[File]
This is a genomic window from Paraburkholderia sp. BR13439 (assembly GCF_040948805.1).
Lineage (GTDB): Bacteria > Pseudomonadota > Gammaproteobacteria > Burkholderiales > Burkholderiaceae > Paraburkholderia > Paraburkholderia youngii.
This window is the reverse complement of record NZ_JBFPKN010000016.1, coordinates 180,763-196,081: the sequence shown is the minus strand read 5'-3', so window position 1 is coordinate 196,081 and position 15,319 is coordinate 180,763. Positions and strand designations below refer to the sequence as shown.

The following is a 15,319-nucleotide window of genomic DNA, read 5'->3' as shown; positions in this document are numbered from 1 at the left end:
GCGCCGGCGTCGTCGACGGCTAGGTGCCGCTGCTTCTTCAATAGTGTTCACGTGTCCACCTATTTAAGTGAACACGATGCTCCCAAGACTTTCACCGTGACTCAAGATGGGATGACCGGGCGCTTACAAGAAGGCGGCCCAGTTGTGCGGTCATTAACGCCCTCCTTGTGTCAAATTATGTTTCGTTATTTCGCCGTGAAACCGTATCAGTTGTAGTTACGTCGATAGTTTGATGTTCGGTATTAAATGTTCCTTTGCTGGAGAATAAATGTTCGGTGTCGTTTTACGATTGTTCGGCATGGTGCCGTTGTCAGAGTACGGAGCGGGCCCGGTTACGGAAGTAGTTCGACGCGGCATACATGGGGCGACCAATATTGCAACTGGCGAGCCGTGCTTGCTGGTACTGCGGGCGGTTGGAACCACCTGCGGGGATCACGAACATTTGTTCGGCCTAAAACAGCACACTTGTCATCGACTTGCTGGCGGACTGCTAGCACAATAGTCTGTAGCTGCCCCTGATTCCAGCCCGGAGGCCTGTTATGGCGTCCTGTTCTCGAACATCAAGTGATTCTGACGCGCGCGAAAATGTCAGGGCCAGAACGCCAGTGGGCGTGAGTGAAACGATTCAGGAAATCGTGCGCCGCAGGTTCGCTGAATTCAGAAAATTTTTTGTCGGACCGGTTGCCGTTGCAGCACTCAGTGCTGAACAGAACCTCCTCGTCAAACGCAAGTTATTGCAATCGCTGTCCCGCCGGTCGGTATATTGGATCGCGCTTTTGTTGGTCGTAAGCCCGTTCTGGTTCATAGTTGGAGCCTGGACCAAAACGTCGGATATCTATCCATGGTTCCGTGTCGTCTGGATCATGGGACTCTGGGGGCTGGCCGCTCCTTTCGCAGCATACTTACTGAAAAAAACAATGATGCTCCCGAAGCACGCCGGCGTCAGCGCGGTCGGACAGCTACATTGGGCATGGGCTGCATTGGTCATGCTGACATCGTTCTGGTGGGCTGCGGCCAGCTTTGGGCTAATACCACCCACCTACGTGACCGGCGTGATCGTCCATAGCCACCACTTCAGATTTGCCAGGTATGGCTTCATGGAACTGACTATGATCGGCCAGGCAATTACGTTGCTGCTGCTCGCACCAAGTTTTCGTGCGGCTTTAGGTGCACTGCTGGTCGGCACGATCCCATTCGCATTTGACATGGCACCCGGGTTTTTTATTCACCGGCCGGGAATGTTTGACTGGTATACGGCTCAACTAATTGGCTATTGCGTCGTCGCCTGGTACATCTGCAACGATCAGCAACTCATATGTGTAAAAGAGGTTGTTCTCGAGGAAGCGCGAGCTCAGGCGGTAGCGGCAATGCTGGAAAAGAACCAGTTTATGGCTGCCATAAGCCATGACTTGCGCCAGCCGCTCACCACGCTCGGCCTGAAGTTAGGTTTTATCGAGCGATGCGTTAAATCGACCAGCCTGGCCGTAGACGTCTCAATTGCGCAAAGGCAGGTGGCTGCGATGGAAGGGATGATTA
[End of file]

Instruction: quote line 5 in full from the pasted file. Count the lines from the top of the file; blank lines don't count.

GCGCCGGCGTCGTCGACGGCTAGGTGCCGCTGCTTCTTCAATAGTGTTCACGTGTCCACCTATTTAAGTGAACACGATGCTCCCAAGACTTTCACCGTGACTCAAGATGGGATGACCGGGCGCTTACAAGAAGGCGGCCCAGTTGTGCGGTCATTAACGCCCTCCTTGTGTCAAATTATGTTTCGTTATTTCGCCGTGAAACCGTATCAGTTGTAGTTACGTCGATAGTTTGATGTTCGGTATTAAATGTTCCTTTGCTGGAGAATAAATGTTCGGTGTCGTTTTACGATTGTTCGGCATGGTGCCGTTGTCAGAGTACGGAGCGGGCCCGGTTACGGAAGTAGTTCGACGCGGCATACATGGGGCGACCAATATTGCAACTGGCGAGCCGTGCTTGCTGGTACTGCGGGCGGTTGGAACCACCTGCGGGGATCACGAACATTTGTTCGGCCTAAAACAGCACACTTGTCATCGACTTGCTGGCGGACTGCTAGCACAATAGTCTGTAGCTGCCCCTGATTCCAGCCCGGAGGCCTGTTATGGCGTCCTGTTCTCGAACATCAAGTGATTCTGACGCGCGCGAAAATGTCAGGGCCAGAACGCCAGTGGGCGTGAGTGAAACGATTCAGGAAATCGTGCGCCGCAGGTTCGCTGAATTCAGAAAATTTTTTGTCGGACCGGTTGCCGTTGCAGCACTCAGTGCTGAACAGAACCTCCTCGTCAAACGCAAGTTATTGCAATCGCTGTCCCGCCGGTCGGTATATTGGATCGCGCTTTTGTTGGTCGTAAGCCCGTTCTGGTTCATAGTTGGAGCCTGGACCAAAACGTCGGATATCTATCCATGGTTCCGTGTCGTCTGGATCATGGGACTCTGGGGGCTGGCCGCTCCTTTCGCAGCATACTTACTGAAAAAAACAATGATGCTCCCGAAGCACGCCGGCGTCAGCGCGGTCGGACAGCTACATTGGGCATGGGCTGCATTGGTCATGCTGACATCGTTCTGGTGGGCTGCGGCCAGCTTTGGGCTAATACCACCCACCTACGTGACCGGCGTGATCGTCCATAGCCACCACTTCAGATTTGCCAGGTATGGCTTCATGGAACTGACTATGATCGGCCAGGCAATTACGTTGCTGCTGCTCGCACCAAGTTTTCGTGCGGCTTTAGGTGCACTGCTGGTCGGCACGATCCCATTCGCATTTGACATGGCACCCGGGTTTTTTATTCACCGGCCGGGAATGTTTGACTGGTATACGGCTCAACTAATTGGCTATTGCGTCGTCGCCTGGTACATCTGCAACGATCAGCAACTCATATGTGTAAAAGAGGTTGTTCTCGAGGAAGCGCGAGCTCAGGCGGTAGCGGCAATGCTGGAAAAGAACCAGTTTATGGCTGCCATAAGCCATGACTTGCGCCAGCCGCTCACCACGCTCGGCCTGAAGTTAGGTTTTATCGAGCGATGCGTTAAATCGACCAGCCTGGCCGTAGACGTCTCAATTGCGCAAAGGCAGGTGGCTGCGATGGAAGGGATGATTA